In this study, the presence of STEC harboring the genes stx1 and stx2 in raw milk sample was detected. STEC harboring stx1 and stx2 genes were reported to be typical cattle colonizers (Brett et al., 2003; Vu-Khac & Cornick, 2008). Some authors have recently investigated 593 foodborne STEC strains for their serotypes and for nine virulence genes (stx1, stx1c, stx1d, stx2, stx2b, stx2e, stx2g, E-hlyand eae), and they observed a significant association of stx1and stx2 genes with bovine meat and milk products. These authors compared the properties of foodborne STEC with published data on faecal STEC from food producing animals, and found that virulence profiles and serotypes of STEC from food showed remarkable similarities to those of faecal STEC that were from the same animal species. Based on these results, it has been pointed out that food-producing animals represent the most important source for the entry of STEC in the food chain (Martin & Beutin, 2011).
The paper structures as follows. First, we make a short description of the main features of the implementation of the inflation targeting in Mexico. Second, we model inflation outcomes in Mexico following the methodology proposed by George E. P. Box and Gwilym Jenkins (1976) for univariate series and Box and George C. Tiao (1975) for intervention analysis, which allows to analyze the impactof the im- plementation of IT and FFIT monetary strategies. Third section compares the infla- tion performance in Mexico and the United States, both in terms of the levels and variability of inflation rates. We also check whether IT has affected the performance in terms of the Mexican economic growth. The final section summarizes and con- cludes. The evidence shows that the introduction of FFIT occurred in a context of stabilized inflation and the key change came from the changes in Banco de Mexico’s laws with IT serving as nominal anchor once inflation was reduced.
The evolution of knowledge of how to identify potentially oil-bearing formations com- prises both advances in the theory of petroleum-bearing formations and ever-improving technology. In the early days of oil exploration, conspicuous targets were searched for oil, either without applying geology theory (e.g., surface pools in the form of natural oil seeps) or by using knowledge of geology (e.g., anticlines and salt domes). Investigation of the sur- face (topography) of a region could point to conspicuous areas of oil-bearing formations. In the 1920s and 1930s, aerial photography expanded the possibilities for mapping areas suitable for drilling. In the mid 1900s, seismic technology improved subsurface mapping for the location of potential petroleum-bearing formations. By and large, seismic activity produces sound waves that can be used to characterize subsurface formations, that is, sound waves are generated and recorded by receivers, and that information could be used to infer rock formations. The idea is to map the subsurface rock layers by using sound waves as different rock layers have different acoustical properties. The recorded sounds are processed and assembled for interpretation. Existing seismic and well information highlights the potential for exploration of large hydrocarbon resources. Computerization of seismic data provided a great leap forward for the extraction industry: A large body of data can be processed at high speed and precision. Another revolution in the oil industry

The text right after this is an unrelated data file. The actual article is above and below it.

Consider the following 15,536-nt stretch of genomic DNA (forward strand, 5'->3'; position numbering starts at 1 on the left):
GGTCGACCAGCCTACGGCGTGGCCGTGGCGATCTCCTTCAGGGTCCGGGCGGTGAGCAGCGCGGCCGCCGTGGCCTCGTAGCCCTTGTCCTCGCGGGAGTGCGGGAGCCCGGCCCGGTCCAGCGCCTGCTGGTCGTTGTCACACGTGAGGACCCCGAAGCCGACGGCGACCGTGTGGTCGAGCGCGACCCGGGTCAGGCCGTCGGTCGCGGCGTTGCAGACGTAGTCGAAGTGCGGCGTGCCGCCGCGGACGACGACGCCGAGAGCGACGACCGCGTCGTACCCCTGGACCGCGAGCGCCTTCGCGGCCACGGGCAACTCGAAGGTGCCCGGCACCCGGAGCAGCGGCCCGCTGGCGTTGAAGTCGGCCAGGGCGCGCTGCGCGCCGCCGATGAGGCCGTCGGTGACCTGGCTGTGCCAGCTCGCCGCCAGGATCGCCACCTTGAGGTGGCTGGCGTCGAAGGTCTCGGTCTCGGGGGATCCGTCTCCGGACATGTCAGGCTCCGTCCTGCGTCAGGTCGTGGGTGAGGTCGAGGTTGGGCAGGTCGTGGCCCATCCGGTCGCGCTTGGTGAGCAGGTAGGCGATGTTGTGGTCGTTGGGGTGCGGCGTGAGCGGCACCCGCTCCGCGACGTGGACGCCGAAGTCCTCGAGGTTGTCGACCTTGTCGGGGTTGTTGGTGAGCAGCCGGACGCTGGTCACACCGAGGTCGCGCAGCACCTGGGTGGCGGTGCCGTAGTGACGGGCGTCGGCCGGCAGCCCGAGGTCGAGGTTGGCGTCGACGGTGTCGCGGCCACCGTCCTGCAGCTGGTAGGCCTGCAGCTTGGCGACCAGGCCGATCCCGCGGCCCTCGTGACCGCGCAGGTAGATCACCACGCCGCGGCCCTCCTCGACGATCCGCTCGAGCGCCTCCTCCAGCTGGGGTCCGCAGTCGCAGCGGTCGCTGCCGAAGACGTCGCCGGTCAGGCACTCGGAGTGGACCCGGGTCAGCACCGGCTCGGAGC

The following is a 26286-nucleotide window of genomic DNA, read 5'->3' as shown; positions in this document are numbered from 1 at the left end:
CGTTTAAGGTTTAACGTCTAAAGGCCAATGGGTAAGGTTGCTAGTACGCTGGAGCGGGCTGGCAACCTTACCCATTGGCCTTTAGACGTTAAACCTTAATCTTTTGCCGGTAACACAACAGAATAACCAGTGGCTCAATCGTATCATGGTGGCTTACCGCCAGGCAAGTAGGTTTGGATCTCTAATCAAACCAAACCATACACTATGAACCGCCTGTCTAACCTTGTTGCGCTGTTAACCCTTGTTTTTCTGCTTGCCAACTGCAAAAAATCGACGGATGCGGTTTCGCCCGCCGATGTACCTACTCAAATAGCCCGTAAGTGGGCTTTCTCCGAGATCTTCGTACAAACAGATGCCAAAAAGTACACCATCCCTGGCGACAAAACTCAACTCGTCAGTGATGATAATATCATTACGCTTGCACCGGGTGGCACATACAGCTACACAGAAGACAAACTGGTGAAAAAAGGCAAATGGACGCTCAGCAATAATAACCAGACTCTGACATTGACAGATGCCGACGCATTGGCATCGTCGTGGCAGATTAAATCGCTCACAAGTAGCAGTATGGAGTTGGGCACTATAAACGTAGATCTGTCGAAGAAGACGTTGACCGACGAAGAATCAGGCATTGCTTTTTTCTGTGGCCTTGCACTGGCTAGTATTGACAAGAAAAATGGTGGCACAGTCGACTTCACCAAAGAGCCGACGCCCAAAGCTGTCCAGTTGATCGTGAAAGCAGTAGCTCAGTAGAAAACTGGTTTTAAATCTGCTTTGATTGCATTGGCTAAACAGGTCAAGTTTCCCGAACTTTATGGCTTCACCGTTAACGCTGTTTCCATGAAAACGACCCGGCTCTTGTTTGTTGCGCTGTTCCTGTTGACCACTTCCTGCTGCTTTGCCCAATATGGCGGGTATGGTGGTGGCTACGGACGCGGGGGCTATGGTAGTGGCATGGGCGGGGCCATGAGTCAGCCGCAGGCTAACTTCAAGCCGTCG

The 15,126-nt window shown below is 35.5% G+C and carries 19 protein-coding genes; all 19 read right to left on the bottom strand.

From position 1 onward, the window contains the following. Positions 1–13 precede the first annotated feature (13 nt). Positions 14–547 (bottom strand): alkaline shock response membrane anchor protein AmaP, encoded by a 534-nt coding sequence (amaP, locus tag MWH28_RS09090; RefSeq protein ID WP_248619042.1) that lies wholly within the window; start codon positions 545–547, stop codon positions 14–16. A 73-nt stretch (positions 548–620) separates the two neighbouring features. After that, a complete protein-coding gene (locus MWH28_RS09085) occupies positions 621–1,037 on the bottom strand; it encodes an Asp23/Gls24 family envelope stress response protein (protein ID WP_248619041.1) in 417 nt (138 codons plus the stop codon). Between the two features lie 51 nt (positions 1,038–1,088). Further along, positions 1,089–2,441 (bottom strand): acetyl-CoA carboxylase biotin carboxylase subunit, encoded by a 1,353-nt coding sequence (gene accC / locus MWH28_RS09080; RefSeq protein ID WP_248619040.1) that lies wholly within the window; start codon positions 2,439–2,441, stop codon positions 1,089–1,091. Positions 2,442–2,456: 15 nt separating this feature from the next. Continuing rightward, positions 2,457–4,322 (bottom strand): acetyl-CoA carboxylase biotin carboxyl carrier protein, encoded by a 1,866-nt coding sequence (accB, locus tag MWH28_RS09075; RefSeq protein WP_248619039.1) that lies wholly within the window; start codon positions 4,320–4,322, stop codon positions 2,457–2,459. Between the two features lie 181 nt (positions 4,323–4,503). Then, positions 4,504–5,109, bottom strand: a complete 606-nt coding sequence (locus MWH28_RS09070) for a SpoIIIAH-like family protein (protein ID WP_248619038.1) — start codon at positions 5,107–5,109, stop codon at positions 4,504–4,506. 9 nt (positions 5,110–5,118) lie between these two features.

Recalling Resolutions CD26.R34 and CD30.R2 on analysis of the relation between economic development and health, as well as Resolutions WHA40.30,1 WHA42.3,2 and WHA42.43 concerning monitoring the impactofeconomic trends and policies on health, support for countries facing economic constraints, and the rationalization of health care financing;